The appellant contends that the evidence presented by the state was insufficient to support the conviction of murder during a first degree burglary. He preserved this issue for review in motions for judgment of acquittal made at the close of the state's case-in-chief and again at the close of the trial after all the evidence had been presented and in a motion for a new trial.

The state's evidence disclosed that, on September 19, 1987, at approximately 4:15 a.m., the body of Nancy Burt (hereinafter referred to as "the victim") was discovered by her live-in boyfriend in her apartment located in the Red Lion Apartments in Montgomery, Alabama. The body was fully clothed, and the victim was wearing jewelry, including a wrist watch, gold rings, necklaces, and "wrist chains"; however, the victim's pantyhose and undergarments had been pulled down to her knees, and her dress had been pulled up,

Page 959

exposing her genitalia. There was no scientific evidence indicating a sexual assault. A further examination of her body revealed that she had been severely beaten about the face, that her nose was broken, that there were bruises and fingernail marks on her neck indicating that an attempt had been made to strangle her, and that she had suffered a contact gunshot wound to her head. The wounds on her face were consistent with having been beaten with the butt of a pistol. The evidence at the scene showed that the killer had placed a pillow over the pistol to muffle the shot when it was fired. The cause of death was the gunshot to her head, and death was apparently instantaneous.

The evidence at the scene indicated that the victim was first attacked in the bedroom and that the struggle continued until the victim was killed in the hallway. Blood was splattered about in the victim's bedroom, in the hallway where the body was found, and in the vicinity of the dining room table. The blood type of some blood under one of the victim's fingernails could not be determined because of the insufficiency of the amount. Blood that was found on the patio breezeway of the victim's apartment was determined to be type ABO Group O, secretor H. A saliva sample taken from the appellant disclosed an H-secretor substance; however, the appellant's blood type was apparently not determined. The victim and her live-in boyfriend had the same blood type, which was ABO Group A.

When the victim's body was found, the front door of her apartment was locked from the inside by a dead-bolt lock; however, the sliding patio door was unlocked. There were scratch marks on the patio door around the latch. The victim's open purse was sitting on an ice chest in the kitchen; her checkbook was lying nearby on the kitchen floor near the trash can; deposit slips and coins of small denominations were scattered about on the kitchen floor; and her wallet, where she usually kept her driver's license, credit cards, and money, was missing. She had received payment from her employer earlier on the date of her death; however, no currency was found in the apartment.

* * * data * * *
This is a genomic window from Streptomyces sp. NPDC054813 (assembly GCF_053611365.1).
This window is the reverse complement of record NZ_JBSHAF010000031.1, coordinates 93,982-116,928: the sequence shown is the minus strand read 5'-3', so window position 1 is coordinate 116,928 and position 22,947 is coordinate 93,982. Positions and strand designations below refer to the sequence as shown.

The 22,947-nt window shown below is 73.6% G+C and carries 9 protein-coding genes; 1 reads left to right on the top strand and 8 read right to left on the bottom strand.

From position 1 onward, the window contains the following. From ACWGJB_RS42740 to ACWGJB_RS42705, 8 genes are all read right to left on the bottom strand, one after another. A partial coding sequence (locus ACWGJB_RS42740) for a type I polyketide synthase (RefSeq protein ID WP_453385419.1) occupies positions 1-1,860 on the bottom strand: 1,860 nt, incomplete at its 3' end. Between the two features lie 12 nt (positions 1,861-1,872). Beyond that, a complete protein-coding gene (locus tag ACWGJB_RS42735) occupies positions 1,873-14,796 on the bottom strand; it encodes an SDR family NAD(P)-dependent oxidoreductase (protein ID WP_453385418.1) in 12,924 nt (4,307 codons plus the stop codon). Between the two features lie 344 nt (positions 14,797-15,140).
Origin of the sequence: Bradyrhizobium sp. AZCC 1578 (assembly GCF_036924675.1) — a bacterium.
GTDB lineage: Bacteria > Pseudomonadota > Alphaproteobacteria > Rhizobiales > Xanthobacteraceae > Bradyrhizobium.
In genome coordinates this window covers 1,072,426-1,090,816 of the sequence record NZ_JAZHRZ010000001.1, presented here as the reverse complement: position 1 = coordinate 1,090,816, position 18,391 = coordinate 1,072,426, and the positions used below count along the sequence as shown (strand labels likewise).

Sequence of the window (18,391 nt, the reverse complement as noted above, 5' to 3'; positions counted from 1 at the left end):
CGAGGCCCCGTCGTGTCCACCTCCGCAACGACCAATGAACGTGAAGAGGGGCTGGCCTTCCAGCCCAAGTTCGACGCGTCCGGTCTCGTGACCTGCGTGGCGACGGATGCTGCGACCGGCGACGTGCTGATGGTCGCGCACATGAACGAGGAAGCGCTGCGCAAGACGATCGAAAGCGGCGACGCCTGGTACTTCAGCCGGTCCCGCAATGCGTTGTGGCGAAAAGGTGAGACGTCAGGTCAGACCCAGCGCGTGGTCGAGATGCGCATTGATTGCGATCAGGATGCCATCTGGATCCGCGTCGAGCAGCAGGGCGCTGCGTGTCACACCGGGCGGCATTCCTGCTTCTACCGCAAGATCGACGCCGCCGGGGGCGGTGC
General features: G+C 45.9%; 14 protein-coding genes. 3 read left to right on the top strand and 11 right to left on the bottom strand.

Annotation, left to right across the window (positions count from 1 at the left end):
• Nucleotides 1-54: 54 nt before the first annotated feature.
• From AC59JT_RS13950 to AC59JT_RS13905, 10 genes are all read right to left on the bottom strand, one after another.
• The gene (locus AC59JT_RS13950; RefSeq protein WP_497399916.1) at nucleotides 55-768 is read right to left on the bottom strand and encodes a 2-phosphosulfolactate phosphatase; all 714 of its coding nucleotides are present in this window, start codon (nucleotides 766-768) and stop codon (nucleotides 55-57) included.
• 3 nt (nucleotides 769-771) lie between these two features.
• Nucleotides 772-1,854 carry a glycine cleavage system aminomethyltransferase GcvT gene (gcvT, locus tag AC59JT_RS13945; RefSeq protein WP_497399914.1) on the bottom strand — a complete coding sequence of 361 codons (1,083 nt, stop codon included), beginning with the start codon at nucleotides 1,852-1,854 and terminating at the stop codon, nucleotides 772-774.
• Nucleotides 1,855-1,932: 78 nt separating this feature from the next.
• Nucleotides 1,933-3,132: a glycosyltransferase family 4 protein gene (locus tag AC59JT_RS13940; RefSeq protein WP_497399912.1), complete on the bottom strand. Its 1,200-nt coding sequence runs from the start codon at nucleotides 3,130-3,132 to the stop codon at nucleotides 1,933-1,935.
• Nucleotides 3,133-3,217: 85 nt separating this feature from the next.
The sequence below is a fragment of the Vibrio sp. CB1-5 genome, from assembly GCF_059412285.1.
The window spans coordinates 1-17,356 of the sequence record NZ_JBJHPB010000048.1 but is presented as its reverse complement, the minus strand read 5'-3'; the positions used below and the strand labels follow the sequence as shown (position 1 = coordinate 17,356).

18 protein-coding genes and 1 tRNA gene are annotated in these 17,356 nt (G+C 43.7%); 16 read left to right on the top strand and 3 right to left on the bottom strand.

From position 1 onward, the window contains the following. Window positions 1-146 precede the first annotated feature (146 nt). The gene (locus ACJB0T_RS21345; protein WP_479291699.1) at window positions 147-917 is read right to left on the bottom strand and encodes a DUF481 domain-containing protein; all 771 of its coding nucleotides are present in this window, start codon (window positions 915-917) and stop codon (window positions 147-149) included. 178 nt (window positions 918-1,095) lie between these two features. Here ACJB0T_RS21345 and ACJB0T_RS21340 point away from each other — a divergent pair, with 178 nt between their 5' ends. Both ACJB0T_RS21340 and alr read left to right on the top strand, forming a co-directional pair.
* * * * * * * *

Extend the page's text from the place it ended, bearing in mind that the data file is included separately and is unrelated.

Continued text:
The state's firearms expert concluded that the victim had been killed by a bullet from a .32 caliber pistol, fired by a Smith and Wesson, Harrington and Richardson, or Iver Johnson "breakdown in the middle type" revolver. In his opinion, the powder marks on the pillow used by the killer to muffle the sound of the pistol shot supported his conclusion that the murder weapon was a short-barrelled .32 caliber revolver.

Earlier on the night of her murder, the victim and her boyfriend had attended a cookout at the residence of her boyfriend's brother, where they had eaten hamburgers. The victim had arrived at the cookout between 6:15 and 6:30 p.m. After eating, she left the cookout alone between 8:15 to 8:30 p.m. and apparently drove directly to her apartment. The autopsy revealed approximately one-half cup of undigested hamburger meat in her stomach. The pathologist testified that the stomach would have been completely emptied through the digestive process within two hours after eating, concluding that the victim had been killed "well within" two hours after she had eaten.

The appellant, an...

To continue reading

Request your trial
234 cases
  • Capote v. State
    • United States
    • Alabama Court of Criminal Appeals
    • January 10, 2020
    ...prejudice has resulted.’ Twilley v. State, 472 So. 2d 1130, 1139 (Ala. Cr. App. 1985) (citations omitted)."" ‘ Coral v. State, 628 So. 2d 954, 985 (Ala. Cr. App. 1992).’" Lockhart v. State, 715 So. 2d 895, 902-03 (Ala. Cr. App. 1997). See also Miles v. State, 715 So. 2d 913, 917 (Ala. Cr. A......
  • Petersen v. State
    • United States
    • Alabama Court of Criminal Appeals
    • January 11, 2019
    ...under Rule 45, the state must establish that the error did not injuriously affect the appellant's substantial rights.’ Coral v. State, 628 So. 2d 954, 973 (Ala. Crim. App. 1992), opinion after remand, 628 So. 2d 988 (Ala. Crim. App. 1992), aff'd, 628 So. 2d 1004 (Ala. 1993), cert. denied, 5......
  • Wynn v. State
    • United States
    • Alabama Court of Criminal Appeals
    • October 6, 2000
    ...States v. Miller, 529 F.2d 1125, 1128 (9th Cir.), cert. denied, 426 U.S. 924, 96 S.Ct. 2634, 49 L.Ed.2d 379 (1976))." Coral v. State, 628 So.2d 954, 979-80 (Ala. Crim.App.1992), aff'd, 628 So.2d 1004 (Ala. 1993), cert. denied, 511 U.S. 1012, 114 S.Ct. 1387, 128 L.Ed.2d 61 (1994). Finally, i......
  • Reynolds v. State Of Ala., CR-07-0443
    • United States
    • Alabama Court of Criminal Appeals
    • October 1, 2010
    ...480 U.S. 39, 107 S.Ct. 989, 94 L.Ed.2d 40 (1987); Stano v. Dugger, 901 F.2d at 899; Delap v. Dugger, 890 F.2d at 299; Coral v. State, 628 So. 2d 954 (Ala. Cr. App. 1992); Thompson v. State, 581 So. 2d 1216 (Ala. Cr. App. 1991), cert, denied, 502 U.S. 1030, 112 S.Ct. 868, 116 L. Ed. 2d 774 (......
  • Request a trial to view additional results

VLEX uses login cookies to provide you with a better browsing experience. If you click on 'Accept' or continue browsing this site we consider that you accept our cookie policy. ACCEPT